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Default Re: Navigational Boo Boos! guys are hilarious! I really related to Phish's story on Paulina. Been there, haven't been lost on that one yet. Pulled about the same stupid stunt on Wickiup a few years ago though. Left the launch at 0-dark-30 and headed down toward the dam. Compass?? Don't need no stinking compass! Turned up the Davis channel about the same time the sun was popping up and noticed the geese were honking but I couldn't see them. Fog...and lots of it. Just then, I glanced at the depthfinder only to see about 1 foot of water left. Well, I stopped and dropped the electric trolling motor down and using the depthfinder to find and follow creek channels, made my way back to the main channel. That was about an hour and a half of no fishing!

For a really stupid one, right after I got my first GPS, was out on Hagg Lake playing with it. Learning how to poke in the waypoints, I thought that was pretty slick. Turned around and in broad daylight, called up the waypoint for the boatramp and hit the power. Following the "arrow" just seemed too easy when I glanced up to see the long point right in front of me! Missed it, but sure learned to watch what I was doing and to set LOTS of waypoints if I use it for nav.

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Old 01-03-2001, 06:28 PM   #12
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Default Re: Navigational Boo Boos!

Fishing in a very remote part of northern Australia a few months back, I had one of those "Oh Sh*t!" experiences. We were up an estuary fishing the runout tide for all sorts of hungry critters. It wasn't too late in the afternoon but there wasn't a whole lot of water left in the creeks and gutters when we decided to mosey back. As usual, the "salties" (eustarine crocodiles) were lurking. At the river mouth we miss the channel and run a 20' fiberglass modified deep-vee solidly aground. The water is steaming out of the swamp -- the tides average 12-15' in this part of Oz -- and we are either going to spend 6 hours on the mudflats or get the boat off in the next 5 minutes . . . if we don't get eaten. So over the side the three of us go, and I can assure you we had no motivational problems as we dragged, pushed/ pulled and willed that boat into deeper water. The whole time we were looking for wakes, beady eyes and other lizardy things but the boys decided to leave us alone.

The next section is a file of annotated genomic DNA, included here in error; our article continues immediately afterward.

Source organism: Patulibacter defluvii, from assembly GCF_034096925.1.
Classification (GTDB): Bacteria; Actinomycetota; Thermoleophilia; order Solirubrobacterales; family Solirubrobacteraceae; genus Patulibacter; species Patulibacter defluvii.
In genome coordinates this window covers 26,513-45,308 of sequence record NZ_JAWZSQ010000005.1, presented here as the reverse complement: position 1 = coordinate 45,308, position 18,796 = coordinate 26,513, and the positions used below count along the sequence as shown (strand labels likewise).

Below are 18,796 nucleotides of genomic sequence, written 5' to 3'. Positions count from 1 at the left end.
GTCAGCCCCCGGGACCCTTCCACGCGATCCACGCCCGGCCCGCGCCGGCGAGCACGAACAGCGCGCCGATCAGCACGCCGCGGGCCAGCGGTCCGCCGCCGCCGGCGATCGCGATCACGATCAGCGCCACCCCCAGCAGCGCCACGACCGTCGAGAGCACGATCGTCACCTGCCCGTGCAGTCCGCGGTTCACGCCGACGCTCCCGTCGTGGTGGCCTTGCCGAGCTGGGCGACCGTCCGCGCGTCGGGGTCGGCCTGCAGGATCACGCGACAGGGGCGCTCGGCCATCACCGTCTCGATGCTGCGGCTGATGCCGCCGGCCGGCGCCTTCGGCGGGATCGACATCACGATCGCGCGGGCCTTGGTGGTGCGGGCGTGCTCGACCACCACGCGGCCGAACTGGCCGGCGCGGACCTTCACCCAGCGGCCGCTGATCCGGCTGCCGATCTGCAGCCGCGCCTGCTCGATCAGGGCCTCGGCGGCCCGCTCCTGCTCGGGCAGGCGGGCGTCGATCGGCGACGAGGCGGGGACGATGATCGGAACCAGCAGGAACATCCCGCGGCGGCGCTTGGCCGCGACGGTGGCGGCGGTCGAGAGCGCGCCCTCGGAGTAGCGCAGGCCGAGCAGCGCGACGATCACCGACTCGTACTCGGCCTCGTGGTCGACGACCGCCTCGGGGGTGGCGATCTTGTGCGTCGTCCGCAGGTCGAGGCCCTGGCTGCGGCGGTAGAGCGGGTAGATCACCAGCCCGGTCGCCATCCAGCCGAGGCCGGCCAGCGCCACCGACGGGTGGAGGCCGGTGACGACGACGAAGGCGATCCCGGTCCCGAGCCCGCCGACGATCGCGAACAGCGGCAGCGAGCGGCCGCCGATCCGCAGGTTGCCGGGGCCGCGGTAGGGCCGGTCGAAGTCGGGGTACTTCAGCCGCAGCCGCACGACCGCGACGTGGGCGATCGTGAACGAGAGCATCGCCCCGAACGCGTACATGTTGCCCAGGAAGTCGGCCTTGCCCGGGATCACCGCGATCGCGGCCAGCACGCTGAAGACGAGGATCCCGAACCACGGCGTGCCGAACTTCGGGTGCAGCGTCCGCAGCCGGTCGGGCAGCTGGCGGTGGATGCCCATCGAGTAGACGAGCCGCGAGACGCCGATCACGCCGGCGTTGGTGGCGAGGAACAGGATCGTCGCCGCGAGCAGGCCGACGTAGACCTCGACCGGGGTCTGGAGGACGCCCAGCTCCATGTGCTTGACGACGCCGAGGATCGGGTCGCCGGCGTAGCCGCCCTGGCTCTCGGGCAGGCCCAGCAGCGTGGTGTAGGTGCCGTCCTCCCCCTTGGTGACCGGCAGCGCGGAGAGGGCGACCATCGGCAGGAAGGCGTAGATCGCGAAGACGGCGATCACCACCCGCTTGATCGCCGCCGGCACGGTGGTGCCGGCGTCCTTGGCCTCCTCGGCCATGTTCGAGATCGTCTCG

It felt great to be back on plane on the way back to camp . . . till we ran out of gas. The spare tank saved the day, though, and we stopped at some rocks along the way and caught another 50 fish (really!) in the 90 minutes before dark. A memorable day all around.

[This message has been edited by Snagly (edited 01-03-2001).]
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Old 01-03-2001, 06:46 PM   #13
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When I first got my 15 foot aluminum skiff a decade ago, I had some problems with launching. Not launching the boat -- that was easy. But on the very first day I almost launched the new 20 hp Evinrude into the bay. The transom clamps had compressed the virgin plywood transom pad, so the clamps were quite loose. When I bumped the boat onto plane, the motor lurched sideways and nearly jumped off the transom. Through-bolts solved that problem.